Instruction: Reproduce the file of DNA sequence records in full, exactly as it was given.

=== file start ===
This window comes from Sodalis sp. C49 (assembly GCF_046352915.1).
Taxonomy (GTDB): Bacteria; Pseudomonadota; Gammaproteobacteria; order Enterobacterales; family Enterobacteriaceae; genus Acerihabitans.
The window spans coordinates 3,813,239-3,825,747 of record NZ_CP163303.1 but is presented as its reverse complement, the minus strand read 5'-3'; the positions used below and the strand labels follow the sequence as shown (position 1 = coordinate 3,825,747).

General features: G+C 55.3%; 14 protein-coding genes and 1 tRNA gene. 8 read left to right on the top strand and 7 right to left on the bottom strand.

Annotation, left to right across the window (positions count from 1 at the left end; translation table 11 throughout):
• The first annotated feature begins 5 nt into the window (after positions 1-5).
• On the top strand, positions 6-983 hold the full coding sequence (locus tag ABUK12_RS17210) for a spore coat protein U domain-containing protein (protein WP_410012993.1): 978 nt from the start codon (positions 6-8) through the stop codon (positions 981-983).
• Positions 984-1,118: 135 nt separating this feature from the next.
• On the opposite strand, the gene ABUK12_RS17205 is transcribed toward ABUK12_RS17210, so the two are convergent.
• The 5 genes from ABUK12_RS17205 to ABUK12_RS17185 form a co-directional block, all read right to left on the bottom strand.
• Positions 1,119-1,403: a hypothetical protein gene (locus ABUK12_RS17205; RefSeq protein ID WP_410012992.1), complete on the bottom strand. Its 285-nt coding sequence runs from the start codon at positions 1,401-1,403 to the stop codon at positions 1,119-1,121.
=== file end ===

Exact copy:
This window comes from Sodalis sp. C49 (assembly GCF_046352915.1).
Taxonomy (GTDB): Bacteria; Pseudomonadota; Gammaproteobacteria; order Enterobacterales; family Enterobacteriaceae; genus Acerihabitans.
The window spans coordinates 3,813,239-3,825,747 of record NZ_CP163303.1 but is presented as its reverse complement, the minus strand read 5'-3'; the positions used below and the strand labels follow the sequence as shown (position 1 = coordinate 3,825,747).

General features: G+C 55.3%; 14 protein-coding genes and 1 tRNA gene. 8 read left to right on the top strand and 7 right to left on the bottom strand.

Annotation, left to right across the window (positions count from 1 at the left end; translation table 11 throughout):
• The first annotated feature begins 5 nt into the window (after positions 1-5).
• On the top strand, positions 6-983 hold the full coding sequence (locus tag ABUK12_RS17210) for a spore coat protein U domain-containing protein (protein WP_410012993.1): 978 nt from the start codon (positions 6-8) through the stop codon (positions 981-983).
• Positions 984-1,118: 135 nt separating this feature from the next.
• On the opposite strand, the gene ABUK12_RS17205 is transcribed toward ABUK12_RS17210, so the two are convergent.
• The 5 genes from ABUK12_RS17205 to ABUK12_RS17185 form a co-directional block, all read right to left on the bottom strand.
• Positions 1,119-1,403: a hypothetical protein gene (locus ABUK12_RS17205; RefSeq protein ID WP_410012992.1), complete on the bottom strand. Its 285-nt coding sequence runs from the start codon at positions 1,401-1,403 to the stop codon at positions 1,119-1,121.